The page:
Seed spuds are the edible potato tuber that you use for everyday consumption. I’m sure everyone has at one time or another seen the white sprouts growing out of your stored potatoes, this is the potato going to seed. The point on a potato where all this sprouting action is going on is the potato eye.
Photo Right - These potatoes have started sprouting in storage. If the time is right for planting a week in indirect sunlight will green them off nicely.
When purchasing potatoes to use for planting, it is best to buy from certified growers. Certified seed is certified disease free and true to variety. Using potatoes from the supermarket or any other non-certified source has a risk factor and is not recommended. Also potatoes from this source have often been treated to prevent sprouting. Starting with quality seed is the essence of a successful potato crop.
Regardless of your source of seed potato, check them thoroughly for quality before planting.
Your seed potatoes should be clean skinned without excessive blemishes, brown or soft spots. Splits, cracks, rough bumpy or warty looking. These are usually signs of one of the many potato diseases.
The obvious rotten ones should be the first to go. Often it is your sense of smell that will alert you to the not so obvious ones, because the rot usually starts from the inside these are sometime hard to detect until the rot is well advanced.
Photo Right - The cut in this potato has already started to rot and if planted will deteriorate very fast.
Cut a few open and check for signs of disease. One of the most common problems you will strike is potatoes with dry, reddish brown rot in the flesh which is caused by late blight.
Photo Left - These potatoes are well "greened" but are shriveling due to both low humidity and being left too long before planting. A few of these in your planting wont matter much, but if too big a percentage of your seed is shriveled the total yield will be lower than with better quality seed.
If you are looking to get an early start to the potato growing season, or even for later plantings, you can prepare your seed potatoes by "greening" them, often called, "chitting" before planting. They will be ready to plant outside as soon as conditions become favorable. For a page on quick starting your spud crop go to chitting potatoes
Large potatoes with three or more sprouts can be cut in half. However make sure they have enough time before planting for the cut surfaces to harden or callus, 10-14 days. Spring time in most areas is typically wet and planting seed that hasn't healed properly can cause them to rot before the emerging plant has had time to form a good root system.
Photo Right - When cutting potatoes ensure all pieces have good healthy sprout. There are two schools of thought over cutting potatoes, those who do , swear its good and those who don’t swear its not.
Sulfur in powdered form is often applied to cut potatoes to hasten healing. It is apply to the cut area and allow to dry. The sulfur is applied by, either sprinkled onto the cut portion of the potato or by putting some sulfur into a paper bag with the cut potatoes, and shaking the bag to coat the cut surfaces. Lay the cut pieces out in single layers to dry for 3-4 days.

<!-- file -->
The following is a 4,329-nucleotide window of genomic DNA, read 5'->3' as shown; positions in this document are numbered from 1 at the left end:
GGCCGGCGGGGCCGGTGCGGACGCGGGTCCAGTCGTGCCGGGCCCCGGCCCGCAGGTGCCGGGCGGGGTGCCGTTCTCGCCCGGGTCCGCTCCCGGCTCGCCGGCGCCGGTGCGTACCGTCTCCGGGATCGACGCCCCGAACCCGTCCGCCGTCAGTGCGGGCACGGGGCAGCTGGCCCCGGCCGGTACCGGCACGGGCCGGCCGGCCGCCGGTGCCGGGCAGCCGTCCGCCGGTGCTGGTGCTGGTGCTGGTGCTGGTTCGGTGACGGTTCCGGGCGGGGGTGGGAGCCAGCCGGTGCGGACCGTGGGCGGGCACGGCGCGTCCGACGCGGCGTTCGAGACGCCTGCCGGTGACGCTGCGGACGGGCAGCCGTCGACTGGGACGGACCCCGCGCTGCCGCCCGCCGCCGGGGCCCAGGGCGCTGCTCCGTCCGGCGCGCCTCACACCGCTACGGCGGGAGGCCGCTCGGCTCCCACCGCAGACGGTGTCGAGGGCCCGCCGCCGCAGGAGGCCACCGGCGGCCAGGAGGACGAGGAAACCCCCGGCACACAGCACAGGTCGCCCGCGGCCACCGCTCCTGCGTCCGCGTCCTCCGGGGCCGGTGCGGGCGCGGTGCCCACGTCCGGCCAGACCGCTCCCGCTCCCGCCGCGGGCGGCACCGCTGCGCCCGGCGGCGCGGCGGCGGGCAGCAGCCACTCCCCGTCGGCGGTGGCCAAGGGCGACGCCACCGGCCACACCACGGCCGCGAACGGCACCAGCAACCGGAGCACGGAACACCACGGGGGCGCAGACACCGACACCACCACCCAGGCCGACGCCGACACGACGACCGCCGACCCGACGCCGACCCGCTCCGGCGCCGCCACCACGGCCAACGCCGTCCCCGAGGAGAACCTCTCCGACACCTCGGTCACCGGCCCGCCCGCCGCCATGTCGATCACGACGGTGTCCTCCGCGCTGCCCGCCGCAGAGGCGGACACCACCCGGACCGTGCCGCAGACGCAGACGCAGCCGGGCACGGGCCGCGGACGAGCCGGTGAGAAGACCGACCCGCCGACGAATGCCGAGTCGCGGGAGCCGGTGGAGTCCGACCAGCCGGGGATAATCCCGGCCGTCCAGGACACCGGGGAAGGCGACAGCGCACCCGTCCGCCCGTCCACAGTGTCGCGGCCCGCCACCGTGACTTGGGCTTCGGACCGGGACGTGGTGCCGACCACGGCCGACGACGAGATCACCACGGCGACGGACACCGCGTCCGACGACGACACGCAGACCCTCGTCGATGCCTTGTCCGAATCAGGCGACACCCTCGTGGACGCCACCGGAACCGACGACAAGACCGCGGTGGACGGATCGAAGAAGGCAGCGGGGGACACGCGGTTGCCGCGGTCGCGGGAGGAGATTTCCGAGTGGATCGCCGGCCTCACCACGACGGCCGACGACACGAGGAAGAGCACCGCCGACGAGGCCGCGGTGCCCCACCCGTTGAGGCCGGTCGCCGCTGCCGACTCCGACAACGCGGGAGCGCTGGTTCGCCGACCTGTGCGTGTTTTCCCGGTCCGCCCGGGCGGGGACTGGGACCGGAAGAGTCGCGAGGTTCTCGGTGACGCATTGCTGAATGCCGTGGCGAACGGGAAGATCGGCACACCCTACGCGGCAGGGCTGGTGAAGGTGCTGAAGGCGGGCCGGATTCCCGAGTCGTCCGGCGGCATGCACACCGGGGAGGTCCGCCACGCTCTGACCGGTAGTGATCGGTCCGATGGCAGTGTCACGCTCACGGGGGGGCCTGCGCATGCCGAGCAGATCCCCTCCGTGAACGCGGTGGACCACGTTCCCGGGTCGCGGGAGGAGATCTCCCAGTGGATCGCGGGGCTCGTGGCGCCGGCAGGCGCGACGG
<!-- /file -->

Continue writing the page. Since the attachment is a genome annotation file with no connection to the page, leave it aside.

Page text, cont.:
If you are looking to buy seed potatoes listed below is a small sample of the varieties available from a great GMO free organic seed source.
Organic All Red Potatoes - Medium size, early season, cranberry red skin and white-pink flesh.
Organic Chieftan Potatoes - Produces large round tubers, pink skin, white flesh.
Organic Cal White Potatoes - Matures early, large, white skinned and white flesh.
Organic All Blue Potatoes - Late summer maturing, purple skin with blue flesh.
For the average gardener using your own seed is often very tempting but unless you have an heirloom variety that you want to keep it is probably not a good idea. If you feel the strong desire to use you own seed be cautious and scrutinize the intended seed potatoes for any sign of disease.
Avoid growing a crop of potatoes or any member of the nightshade family in the same place for three years. Crop rotation is important for gardening in general, but becomes really important if saving your own seed and especially important for both potatoes and tomatoes.
If you are looking for a really good how-to book for saving seed, try this Seed Sowing and Saving book. It is a "must have" for any gardeners library.
Already have the seed saving bug?, then you might want to check out the Seed Saving Equipment page.
Potatoes store best at 40 F (4 C) whether you have saved your own seed or purchased seed keep the potatoes at that temperature until you are ready to prepare you spuds for planting.
Growing potatoes in the home garden is usually done by using potatoes tubers as the seed rather than true seed.
Potato seeds or true seed is the small seeds found in the green fruit that form after the potato plant has finished flowering. Although it is possible to grow potatoes from these seeds it is not the norm for the average home gardener.